• 3. • Buy  some  Facebook  ads  in  advance  of  the  event.  Target  the  specific  communities   (you  can  even  do  this  by  zip  code!)  you’ll  be  holding  the  event  in.  In  our  case,   we’d  want  to  have  the  ad  point  to  our  Facebook  Fan  Page.  We’d  also  be  asking   the  people  in  those  communities  to  support  their  local  nurses  on  the  day  of  the   strike.  • If  things  are  slow,  throw  out  a  post  now  and  then  asking  for  people  on  the  picket   lines  or  at  the  event  to  share  their  observations,  comments,  photos  and  videos.   What’s  the  mood  like  on  the  ground?  Has  the  public  been  supportive?  What  type   of  shoes  did  you  wear  today?  Any  funny  stories  or  conversations  you  overheard?   Any  celebrities  show  up?  Media  coverage?  What’s  it  like?  How  are  you  feeling?  • Rather  than  just  barfing  up  content  onto  your  page  as  fast  as  you  can,  try  to  add   some  color/perspective/explanation  to  posts  going  up.  If  content  is  posted  from   an  outside  source  without  any  explanation,  be  the  first  one  to  comment  on  the   story.  Use  that  space  to  add  explanation/context/color  as  needed.  • Try  and  build  momentum  with  each  post.  In  our  case,  we’d  want  to  tell  our   nurses  they  are  making  history  and  that  the  whole  world  is  literally  watching  and   wanting  to  hear  their  story  from  the  front  lines.  Then  encourage  them  to  share,   share,  share!  We  want  to  build  a  sense  of  drama,  a  sense  of  urgency,  and  create   what  becomes  a  tidal  wave  of  posts  and  Tweets  about  the  event/strike.  In  Social   Media,  nothing  attracts  a  crowd  like  a  crowd!  • With  Twitter,  use  HootSuite,  TweetDeck  or  another  monitoring  tool  to  track  the   stream  of  Tweets  connected  to  your  event.  Set  up  a  few  different  ongoing   searches  using  keywords  from  your  event  (in  our  case  it  would  be  terms  like   “Nurses,”  “Strike,”  etc.)  along  with  the  official  hash  tag  (#RNStrike)  and   variations  you  think  others  might  use  (#NursesStrike,  #RNProtest,  #MNNurses,   etc.)  • Engage  and  respond  right  away  on  Twitter.  When  you  see  cranky  Tweets  from   neighbors  complaining  about  disruption  in  the  area  or  rude  behavior  by  your   people  on  the  ground,  apologize  on  behalf  of  those  people  and  give  an   explanation  if  you  can.  Include  helpful  links  aimed  at  solving  the  problem  if  it’s   applicable.  (Maybe  alternate  traffic  maps/routes  for  that  day,  for  instance.)   Don’t  ignore  critics.  Instead,  engage  them.  Try  to  win  them  over.  And  if  that   doesn’t  work,  be  polite  and  move  on.  Remember,  the  peanut  gallery  is  always   watching  to  see  how  you  handle  yourself  and  represent  your  organization   online!  • Make  sure  you  RT  the  best  Tweets  as  things  unfold.  Especially  if  those  Tweets   are  coming  from  a  journalist,  politician,  celebrity  or  other  key  influencer.  Doing   this  shows  your  followers  (including  those  on  the  ground  looking  at  their  cell   phones  as  they  participate)  just  how  big  of  a  deal  this  is.  • Send  the  people  participating  in  the  upcoming  live  event  an  e-­‐mail  ahead  of   time.  Include  your  Facebook  URL  and  a  brief  pep  talk  about  why  it’s  so  important   for  them  to  snap  photos  and  videos  and  share  their  thoughts  on  your  page.  Also   include  the  Twitter  hash  tag  (like  #RNStrike)  to  include,  and  make  sure  you’ve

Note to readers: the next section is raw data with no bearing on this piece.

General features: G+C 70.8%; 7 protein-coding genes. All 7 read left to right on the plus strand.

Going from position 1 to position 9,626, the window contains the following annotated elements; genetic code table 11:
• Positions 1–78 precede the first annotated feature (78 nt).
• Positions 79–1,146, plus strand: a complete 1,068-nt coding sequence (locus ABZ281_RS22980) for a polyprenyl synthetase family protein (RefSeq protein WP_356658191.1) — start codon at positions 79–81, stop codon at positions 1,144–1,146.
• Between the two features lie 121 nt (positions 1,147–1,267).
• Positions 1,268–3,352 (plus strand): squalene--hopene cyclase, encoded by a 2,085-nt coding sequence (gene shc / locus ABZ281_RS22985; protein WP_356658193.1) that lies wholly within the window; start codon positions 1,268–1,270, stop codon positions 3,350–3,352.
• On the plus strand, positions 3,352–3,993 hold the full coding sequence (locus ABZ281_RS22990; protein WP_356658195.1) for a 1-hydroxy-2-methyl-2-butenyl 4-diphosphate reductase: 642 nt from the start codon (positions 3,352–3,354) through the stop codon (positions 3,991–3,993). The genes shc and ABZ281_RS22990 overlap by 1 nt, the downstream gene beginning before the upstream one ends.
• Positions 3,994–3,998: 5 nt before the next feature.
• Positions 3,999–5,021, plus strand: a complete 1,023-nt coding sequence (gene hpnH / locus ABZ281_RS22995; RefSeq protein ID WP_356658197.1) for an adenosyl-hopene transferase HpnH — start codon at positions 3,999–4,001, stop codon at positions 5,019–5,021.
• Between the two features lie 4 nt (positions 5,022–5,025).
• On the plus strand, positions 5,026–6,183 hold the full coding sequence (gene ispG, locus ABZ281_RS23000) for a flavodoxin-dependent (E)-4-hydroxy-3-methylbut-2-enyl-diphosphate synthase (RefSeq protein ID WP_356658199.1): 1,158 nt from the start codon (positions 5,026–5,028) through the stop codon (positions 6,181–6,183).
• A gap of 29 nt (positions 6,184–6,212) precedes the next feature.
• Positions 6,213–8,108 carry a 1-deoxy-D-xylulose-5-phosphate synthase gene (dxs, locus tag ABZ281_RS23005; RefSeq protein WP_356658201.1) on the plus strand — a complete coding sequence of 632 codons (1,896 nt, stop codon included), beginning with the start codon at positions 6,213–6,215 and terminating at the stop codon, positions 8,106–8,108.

• 4. already  begun  populating  that  hash  tag  with  some  Tweets  about  the  upcoming   live  event  so  people  get  the  idea  of  what  it  will  look  like.   • As  you  go  along,  make  sure  your  “Favorite”  the  best  Tweets  and  keep  screen   shots  of  the  best  Facebook  posts  from  the  day.  Do  the  same  with  videos  and   photos,  because  chances  are  you’re  going  to  want  to  do  an  event  wrap   up/review  at  some  point  later  on.    For  more  tips/lessons  learned,  I’ve  also  created  these  resources:   • Video:  Labor  Unions  and  Social  Media  –  http://youtu.be/FWQ-­‐GJ1DqwY   • Social  Media  Tip  Sheet  for  Labor  Unions  &  Associations:   http://slidesha.re/eedWe4   • Social  Media  –  Lessons  Learned  during  2010  by  Minnesota  Nurses  Association:   http://slidesha.re/gLyYFw